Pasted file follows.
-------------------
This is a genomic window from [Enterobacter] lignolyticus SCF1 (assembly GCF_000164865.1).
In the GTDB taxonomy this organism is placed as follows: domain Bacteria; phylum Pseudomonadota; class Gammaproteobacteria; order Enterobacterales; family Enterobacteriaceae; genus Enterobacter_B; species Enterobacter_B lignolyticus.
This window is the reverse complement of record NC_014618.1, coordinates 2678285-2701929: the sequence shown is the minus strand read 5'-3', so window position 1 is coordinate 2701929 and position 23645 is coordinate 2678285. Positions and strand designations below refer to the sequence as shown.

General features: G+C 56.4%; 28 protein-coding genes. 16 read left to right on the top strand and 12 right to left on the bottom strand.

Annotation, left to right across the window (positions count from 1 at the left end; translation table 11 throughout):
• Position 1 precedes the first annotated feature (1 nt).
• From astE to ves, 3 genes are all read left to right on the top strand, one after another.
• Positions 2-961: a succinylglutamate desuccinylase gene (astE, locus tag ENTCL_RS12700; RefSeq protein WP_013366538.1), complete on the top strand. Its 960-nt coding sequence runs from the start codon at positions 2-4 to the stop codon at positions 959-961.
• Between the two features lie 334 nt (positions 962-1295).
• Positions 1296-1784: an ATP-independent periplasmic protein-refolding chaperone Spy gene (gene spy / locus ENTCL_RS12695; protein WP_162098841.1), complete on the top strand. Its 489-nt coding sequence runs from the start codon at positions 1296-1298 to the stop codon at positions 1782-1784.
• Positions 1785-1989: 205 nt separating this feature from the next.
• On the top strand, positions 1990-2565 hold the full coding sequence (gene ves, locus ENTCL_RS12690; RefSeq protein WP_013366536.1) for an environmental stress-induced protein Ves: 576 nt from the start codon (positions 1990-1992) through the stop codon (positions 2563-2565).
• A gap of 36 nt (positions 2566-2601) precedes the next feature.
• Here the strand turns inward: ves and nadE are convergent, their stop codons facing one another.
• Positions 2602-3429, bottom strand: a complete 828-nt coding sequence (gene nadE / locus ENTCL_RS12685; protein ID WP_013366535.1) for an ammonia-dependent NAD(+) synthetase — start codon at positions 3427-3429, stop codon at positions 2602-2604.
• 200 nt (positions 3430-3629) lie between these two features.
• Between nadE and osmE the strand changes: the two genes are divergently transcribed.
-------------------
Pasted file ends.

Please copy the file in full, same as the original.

This is a genomic window from [Enterobacter] lignolyticus SCF1 (assembly GCF_000164865.1).
In the GTDB taxonomy this organism is placed as follows: domain Bacteria; phylum Pseudomonadota; class Gammaproteobacteria; order Enterobacterales; family Enterobacteriaceae; genus Enterobacter_B; species Enterobacter_B lignolyticus.
This window is the reverse complement of record NC_014618.1, coordinates 2678285-2701929: the sequence shown is the minus strand read 5'-3', so window position 1 is coordinate 2701929 and position 23645 is coordinate 2678285. Positions and strand designations below refer to the sequence as shown.

General features: G+C 56.4%; 28 protein-coding genes. 16 read left to right on the top strand and 12 right to left on the bottom strand.

Annotation, left to right across the window (positions count from 1 at the left end; translation table 11 throughout):
• Position 1 precedes the first annotated feature (1 nt).
• From astE to ves, 3 genes are all read left to right on the top strand, one after another.
• Positions 2-961: a succinylglutamate desuccinylase gene (astE, locus tag ENTCL_RS12700; RefSeq protein WP_013366538.1), complete on the top strand. Its 960-nt coding sequence runs from the start codon at positions 2-4 to the stop codon at positions 959-961.
• Between the two features lie 334 nt (positions 962-1295).
• Positions 1296-1784: an ATP-independent periplasmic protein-refolding chaperone Spy gene (gene spy / locus ENTCL_RS12695; protein WP_162098841.1), complete on the top strand. Its 489-nt coding sequence runs from the start codon at positions 1296-1298 to the stop codon at positions 1782-1784.
• Positions 1785-1989: 205 nt separating this feature from the next.
• On the top strand, positions 1990-2565 hold the full coding sequence (gene ves, locus ENTCL_RS12690; RefSeq protein WP_013366536.1) for an environmental stress-induced protein Ves: 576 nt from the start codon (positions 1990-1992) through the stop codon (positions 2563-2565).
• A gap of 36 nt (positions 2566-2601) precedes the next feature.
• Here the strand turns inward: ves and nadE are convergent, their stop codons facing one another.
• Positions 2602-3429, bottom strand: a complete 828-nt coding sequence (gene nadE / locus ENTCL_RS12685; protein ID WP_013366535.1) for an ammonia-dependent NAD(+) synthetase — start codon at positions 3427-3429, stop codon at positions 2602-2604.
• 200 nt (positions 3430-3629) lie between these two features.
• Between nadE and osmE the strand changes: the two genes are divergently transcribed.